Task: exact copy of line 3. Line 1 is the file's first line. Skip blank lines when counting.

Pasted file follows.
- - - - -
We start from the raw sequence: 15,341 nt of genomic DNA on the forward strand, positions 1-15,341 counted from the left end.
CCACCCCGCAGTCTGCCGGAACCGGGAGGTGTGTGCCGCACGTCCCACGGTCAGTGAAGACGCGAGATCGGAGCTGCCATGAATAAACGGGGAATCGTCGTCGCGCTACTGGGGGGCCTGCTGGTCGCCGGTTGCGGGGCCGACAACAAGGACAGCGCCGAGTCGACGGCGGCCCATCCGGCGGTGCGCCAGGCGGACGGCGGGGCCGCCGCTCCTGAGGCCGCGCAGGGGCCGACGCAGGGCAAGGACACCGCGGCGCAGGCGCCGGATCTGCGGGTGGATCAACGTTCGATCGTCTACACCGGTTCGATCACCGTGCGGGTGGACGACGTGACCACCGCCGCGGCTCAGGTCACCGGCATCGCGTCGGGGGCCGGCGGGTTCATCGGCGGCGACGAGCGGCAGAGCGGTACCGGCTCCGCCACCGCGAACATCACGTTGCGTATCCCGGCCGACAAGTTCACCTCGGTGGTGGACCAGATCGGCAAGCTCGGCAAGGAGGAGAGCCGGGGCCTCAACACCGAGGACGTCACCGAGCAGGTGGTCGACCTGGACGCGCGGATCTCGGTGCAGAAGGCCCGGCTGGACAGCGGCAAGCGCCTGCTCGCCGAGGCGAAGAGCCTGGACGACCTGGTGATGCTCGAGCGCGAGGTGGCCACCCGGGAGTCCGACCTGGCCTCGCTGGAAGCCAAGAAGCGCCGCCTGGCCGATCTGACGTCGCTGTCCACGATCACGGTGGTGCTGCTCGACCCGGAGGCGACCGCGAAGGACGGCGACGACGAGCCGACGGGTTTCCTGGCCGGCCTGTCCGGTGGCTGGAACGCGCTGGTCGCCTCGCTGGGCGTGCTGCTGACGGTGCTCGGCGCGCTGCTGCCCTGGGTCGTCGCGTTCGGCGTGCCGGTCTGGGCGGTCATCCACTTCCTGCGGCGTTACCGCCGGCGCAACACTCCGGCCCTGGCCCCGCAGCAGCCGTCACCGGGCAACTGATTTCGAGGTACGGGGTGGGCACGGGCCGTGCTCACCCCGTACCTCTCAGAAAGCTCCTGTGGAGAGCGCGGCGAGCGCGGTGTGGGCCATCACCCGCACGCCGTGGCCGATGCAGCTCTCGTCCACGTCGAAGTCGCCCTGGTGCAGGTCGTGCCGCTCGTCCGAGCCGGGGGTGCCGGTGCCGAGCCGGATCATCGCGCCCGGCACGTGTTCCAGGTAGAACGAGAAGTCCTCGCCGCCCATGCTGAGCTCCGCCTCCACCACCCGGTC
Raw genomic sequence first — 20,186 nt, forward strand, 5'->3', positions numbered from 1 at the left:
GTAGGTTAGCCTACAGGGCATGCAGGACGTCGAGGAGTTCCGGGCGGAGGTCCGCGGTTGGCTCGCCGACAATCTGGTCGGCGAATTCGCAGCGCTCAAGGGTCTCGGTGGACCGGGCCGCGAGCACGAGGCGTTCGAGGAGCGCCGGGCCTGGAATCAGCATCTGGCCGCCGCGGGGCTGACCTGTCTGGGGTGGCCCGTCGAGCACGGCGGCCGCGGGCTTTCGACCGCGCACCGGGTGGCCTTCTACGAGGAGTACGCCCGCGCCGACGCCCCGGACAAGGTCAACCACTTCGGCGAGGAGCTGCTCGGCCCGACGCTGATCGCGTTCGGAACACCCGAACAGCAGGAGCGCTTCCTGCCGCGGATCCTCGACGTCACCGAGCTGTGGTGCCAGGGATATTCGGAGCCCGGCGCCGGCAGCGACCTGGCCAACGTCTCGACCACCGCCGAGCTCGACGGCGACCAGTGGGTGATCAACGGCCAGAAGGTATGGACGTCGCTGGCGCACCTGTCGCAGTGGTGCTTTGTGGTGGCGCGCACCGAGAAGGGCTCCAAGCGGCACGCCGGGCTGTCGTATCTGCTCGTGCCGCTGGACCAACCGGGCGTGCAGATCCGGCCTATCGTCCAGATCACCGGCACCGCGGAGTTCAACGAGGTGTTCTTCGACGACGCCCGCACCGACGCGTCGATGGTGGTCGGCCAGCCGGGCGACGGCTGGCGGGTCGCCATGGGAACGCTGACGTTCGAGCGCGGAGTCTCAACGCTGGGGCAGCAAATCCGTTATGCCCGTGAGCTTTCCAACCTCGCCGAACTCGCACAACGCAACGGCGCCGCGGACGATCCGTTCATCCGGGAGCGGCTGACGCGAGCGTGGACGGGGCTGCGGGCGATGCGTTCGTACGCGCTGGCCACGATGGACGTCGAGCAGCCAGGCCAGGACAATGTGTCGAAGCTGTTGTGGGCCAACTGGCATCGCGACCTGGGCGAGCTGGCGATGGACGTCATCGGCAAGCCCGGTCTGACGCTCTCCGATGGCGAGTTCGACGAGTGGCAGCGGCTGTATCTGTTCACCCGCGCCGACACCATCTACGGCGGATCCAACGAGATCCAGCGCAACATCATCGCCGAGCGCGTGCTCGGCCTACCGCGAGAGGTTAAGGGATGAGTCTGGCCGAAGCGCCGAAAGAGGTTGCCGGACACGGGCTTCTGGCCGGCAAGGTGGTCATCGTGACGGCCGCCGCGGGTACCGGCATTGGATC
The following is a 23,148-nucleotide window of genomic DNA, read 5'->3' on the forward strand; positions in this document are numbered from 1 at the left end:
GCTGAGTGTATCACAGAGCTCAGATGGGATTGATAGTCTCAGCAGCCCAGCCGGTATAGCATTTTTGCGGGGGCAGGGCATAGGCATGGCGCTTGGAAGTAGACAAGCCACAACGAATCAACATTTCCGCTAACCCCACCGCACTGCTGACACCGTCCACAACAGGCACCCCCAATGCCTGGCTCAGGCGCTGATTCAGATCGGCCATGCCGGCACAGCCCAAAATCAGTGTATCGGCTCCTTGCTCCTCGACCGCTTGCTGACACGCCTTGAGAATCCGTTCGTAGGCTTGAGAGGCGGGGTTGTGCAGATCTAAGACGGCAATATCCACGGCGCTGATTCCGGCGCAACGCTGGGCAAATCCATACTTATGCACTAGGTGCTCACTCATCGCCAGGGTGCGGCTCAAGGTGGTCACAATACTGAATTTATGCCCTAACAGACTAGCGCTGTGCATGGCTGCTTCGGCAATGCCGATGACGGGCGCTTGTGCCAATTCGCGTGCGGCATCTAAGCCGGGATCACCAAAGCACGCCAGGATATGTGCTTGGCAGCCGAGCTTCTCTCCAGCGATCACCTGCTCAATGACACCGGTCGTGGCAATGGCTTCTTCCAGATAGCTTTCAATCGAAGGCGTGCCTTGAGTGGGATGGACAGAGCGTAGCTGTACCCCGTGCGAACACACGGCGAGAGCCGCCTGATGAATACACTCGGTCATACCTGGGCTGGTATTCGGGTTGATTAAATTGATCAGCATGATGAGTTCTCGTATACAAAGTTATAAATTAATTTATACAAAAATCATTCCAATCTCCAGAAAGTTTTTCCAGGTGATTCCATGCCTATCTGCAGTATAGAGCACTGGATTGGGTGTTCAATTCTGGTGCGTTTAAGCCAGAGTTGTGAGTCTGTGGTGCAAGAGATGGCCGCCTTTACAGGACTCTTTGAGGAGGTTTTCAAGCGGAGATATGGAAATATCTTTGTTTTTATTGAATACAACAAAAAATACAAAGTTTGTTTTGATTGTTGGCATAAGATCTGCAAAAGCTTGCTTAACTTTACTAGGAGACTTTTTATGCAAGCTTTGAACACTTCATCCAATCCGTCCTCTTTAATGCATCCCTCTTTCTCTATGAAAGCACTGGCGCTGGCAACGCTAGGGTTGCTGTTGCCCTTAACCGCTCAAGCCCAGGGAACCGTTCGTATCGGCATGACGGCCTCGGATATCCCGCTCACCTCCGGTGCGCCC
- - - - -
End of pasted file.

Raw genomic sequence first — 20,186 nt, forward strand, 5'->3', positions numbered from 1 at the left: